Debug issues in Kubernetes
Debugging issues in Kubernetes can be difficult and debugging always begins with diagnosing the problem. Finding the information you need to diagnose a failing Deployment or Pod isn't obvious.
If a YAML file applies without error then your app should work, right? Not necessarily, the YAML could be valid but the configuration or image name or any of dozens of other things could be awry.
Let's look at some common errors and techniques to diagnose issues with your Pods.
Cluster status checks
First, checking the status of your cluster components is helpful if your problems aren't isolated to a single Pod or Deployment:
A issue with any of those components can cause issues across your entire cluster. Cluster components can fail for many reasons, from a failed VM to network issues between nodes to corrupt etcd data. The Kubernetes documentation does a good job covering these issues and possible mitigations.
Basic Deployment and Pod status checks
Check the status of your Deployments:
test Deployment seems to have a problem as its Pod is not ready. Check the Pod's status next:
The Pod has an
ImagePullBackOff status. This particular error means Kubernetes could not retrieve the container image for some reason: the name was misspelled, the specified tag doesn't exist, or the repository is private and Kubernetes doesn't have access.
We can see more detail by getting a description of the Pod:
Here we see the
ImagePullBackOff again and, looking at the image name, the obvious reason why it's failing.
Another very common error you will see when a Pod won't run is
CrashLoopBackOff. Kubernetes expects a Pod to start and run continuously. This is by design so that if the app running in a Pod does crash or can't start for any reason, Kubernetes will pick up on the exit error and restart the Pod (unless different behavior is specified with the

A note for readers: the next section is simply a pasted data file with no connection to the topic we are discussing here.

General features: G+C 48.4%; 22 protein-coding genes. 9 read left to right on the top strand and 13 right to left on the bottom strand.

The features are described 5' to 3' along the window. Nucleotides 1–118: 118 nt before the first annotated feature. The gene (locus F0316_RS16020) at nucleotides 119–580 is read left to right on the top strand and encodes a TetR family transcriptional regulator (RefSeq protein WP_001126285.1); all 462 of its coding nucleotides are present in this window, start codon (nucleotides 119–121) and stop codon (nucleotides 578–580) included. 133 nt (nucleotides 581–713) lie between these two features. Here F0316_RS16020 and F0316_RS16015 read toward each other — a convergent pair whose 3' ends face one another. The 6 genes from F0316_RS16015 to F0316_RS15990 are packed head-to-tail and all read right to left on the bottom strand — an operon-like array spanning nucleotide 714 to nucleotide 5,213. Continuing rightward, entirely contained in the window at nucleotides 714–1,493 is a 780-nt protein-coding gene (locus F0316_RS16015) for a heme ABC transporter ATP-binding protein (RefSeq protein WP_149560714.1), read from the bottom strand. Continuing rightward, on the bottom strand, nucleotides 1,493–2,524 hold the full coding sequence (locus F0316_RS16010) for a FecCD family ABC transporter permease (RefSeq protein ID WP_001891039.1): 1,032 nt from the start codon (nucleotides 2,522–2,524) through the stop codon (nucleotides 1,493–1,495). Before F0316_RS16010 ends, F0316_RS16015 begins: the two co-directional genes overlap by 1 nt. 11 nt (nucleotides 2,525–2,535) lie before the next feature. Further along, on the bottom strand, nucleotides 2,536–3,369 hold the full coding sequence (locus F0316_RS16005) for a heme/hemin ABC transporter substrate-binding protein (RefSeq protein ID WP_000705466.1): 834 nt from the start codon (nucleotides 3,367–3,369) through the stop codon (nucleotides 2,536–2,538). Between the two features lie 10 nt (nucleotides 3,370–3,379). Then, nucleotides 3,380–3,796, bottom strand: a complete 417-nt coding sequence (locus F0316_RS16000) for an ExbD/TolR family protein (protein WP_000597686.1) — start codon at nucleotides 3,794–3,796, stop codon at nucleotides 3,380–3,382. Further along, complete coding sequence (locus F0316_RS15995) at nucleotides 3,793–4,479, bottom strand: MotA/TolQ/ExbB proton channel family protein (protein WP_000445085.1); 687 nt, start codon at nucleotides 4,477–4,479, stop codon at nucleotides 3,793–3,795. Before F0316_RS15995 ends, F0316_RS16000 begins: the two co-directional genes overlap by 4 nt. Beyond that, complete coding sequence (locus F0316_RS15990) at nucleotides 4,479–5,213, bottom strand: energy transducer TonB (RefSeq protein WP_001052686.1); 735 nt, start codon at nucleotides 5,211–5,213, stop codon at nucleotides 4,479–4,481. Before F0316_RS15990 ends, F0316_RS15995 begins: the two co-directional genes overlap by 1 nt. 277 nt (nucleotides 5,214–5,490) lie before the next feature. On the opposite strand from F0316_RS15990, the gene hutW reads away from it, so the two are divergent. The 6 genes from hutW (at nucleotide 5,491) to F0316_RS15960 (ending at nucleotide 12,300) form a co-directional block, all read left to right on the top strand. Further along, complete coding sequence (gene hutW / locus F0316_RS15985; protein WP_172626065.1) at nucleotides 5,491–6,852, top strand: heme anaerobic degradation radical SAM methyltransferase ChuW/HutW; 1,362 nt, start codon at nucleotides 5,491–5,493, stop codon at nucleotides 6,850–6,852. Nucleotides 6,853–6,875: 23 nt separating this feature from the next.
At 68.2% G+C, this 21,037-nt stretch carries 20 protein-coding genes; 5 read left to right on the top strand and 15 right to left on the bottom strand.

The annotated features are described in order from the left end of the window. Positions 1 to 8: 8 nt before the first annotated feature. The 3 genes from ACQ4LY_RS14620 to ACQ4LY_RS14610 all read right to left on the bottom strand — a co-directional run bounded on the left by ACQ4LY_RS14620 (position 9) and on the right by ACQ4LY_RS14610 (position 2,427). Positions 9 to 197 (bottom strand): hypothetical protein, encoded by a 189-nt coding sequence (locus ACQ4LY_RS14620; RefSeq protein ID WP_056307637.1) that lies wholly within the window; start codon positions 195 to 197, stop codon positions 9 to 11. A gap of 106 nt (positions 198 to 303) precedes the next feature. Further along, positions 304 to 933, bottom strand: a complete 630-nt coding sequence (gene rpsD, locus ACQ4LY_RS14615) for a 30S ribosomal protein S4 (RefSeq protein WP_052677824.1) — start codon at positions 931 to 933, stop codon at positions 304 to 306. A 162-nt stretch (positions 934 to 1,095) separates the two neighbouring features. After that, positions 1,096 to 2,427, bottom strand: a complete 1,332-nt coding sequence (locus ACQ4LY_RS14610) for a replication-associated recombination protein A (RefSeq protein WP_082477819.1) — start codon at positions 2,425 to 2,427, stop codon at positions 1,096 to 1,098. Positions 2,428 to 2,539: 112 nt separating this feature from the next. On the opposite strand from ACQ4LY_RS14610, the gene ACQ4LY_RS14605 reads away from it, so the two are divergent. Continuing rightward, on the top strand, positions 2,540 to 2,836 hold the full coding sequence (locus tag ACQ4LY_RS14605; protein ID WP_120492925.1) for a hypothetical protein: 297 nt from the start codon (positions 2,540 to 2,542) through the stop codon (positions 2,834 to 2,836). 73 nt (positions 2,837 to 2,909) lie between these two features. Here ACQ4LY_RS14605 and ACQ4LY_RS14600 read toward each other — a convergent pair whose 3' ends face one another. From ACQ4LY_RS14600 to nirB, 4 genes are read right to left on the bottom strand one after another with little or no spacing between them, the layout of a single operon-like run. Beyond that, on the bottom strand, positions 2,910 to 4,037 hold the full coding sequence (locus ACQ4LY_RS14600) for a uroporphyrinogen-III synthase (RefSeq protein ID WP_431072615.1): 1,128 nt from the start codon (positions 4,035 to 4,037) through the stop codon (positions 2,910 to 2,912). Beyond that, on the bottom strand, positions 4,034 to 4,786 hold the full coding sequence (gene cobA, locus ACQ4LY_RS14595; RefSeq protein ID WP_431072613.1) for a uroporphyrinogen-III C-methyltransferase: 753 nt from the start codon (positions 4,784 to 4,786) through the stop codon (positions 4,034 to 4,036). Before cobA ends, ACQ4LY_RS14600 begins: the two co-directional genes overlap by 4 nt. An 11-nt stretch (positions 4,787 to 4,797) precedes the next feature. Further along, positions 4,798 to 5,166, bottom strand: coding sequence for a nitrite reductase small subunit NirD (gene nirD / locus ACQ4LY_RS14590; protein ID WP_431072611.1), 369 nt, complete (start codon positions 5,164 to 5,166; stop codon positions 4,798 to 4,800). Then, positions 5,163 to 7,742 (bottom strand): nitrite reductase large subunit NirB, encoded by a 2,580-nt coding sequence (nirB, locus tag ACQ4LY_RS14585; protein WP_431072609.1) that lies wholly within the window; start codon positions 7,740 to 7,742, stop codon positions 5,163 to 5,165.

restartPolicy on the Pod
spec). If this happens too many times within a set period then Kubernetes assumes there is a problem with the Pod, stops trying to restart it, and returns
Start a Pod with this command:
Wait a moment, then check the status:
What happened? Describe the Pod to get it's startup events:
This outputs a lot of information, but the events we need are at the bottom. Kubernetes pulled the image, started the container, then backed off after restarting the container multiple times. But why?
Kubernetes keeps the logs from the container's runtime environment. View them with
kubectl logs <pod_name>:
Here we can see the error preventing MySQL from starting: it's expecting a password environment variable to be set upon initial startup.
For log streaming, kail is a handy tool for viewing logs in real time. After installing, you can run
kail -p <pod_name> to start a stream of that Pod's logs.
Delete the MySQL Pod, start kail in a new terminal window, and then rerun MySQL, this time setting the root password environment variable:
You should see kail stream the MySQL logs as it starts up (successfully this time).
If a Pod has been running for a while and has accumulated a giant log, or you want to see the logs only from the time the Pod starts, you can restart a Deployment with
kubectl rollout restart deployment <deployment_name>. This will start up new Pods before shutting down old ones, allowing for a restart without interrupting your service uptime.
Exec into Pods
Sometimes a Pod will start OK, but not behave as expected. If logs aren't helpful, you can always connect to the Pod's shell by running
kubectl exec -it <pod_name> -- /bin/bash. This should give you a terminal on the Pod as whatever user it is running as. From here you can curl other Pods by name, confirm your ConfigMaps mounted correctly, or any other diagnosing that is relevant to your app.
Depending on the base image the container was built on, you might have to use a different shell such as
/bin/ash. Also, given the lightweight nature of many Docker base images, you might find many commands like
vim need to be installed after an
apt-get update or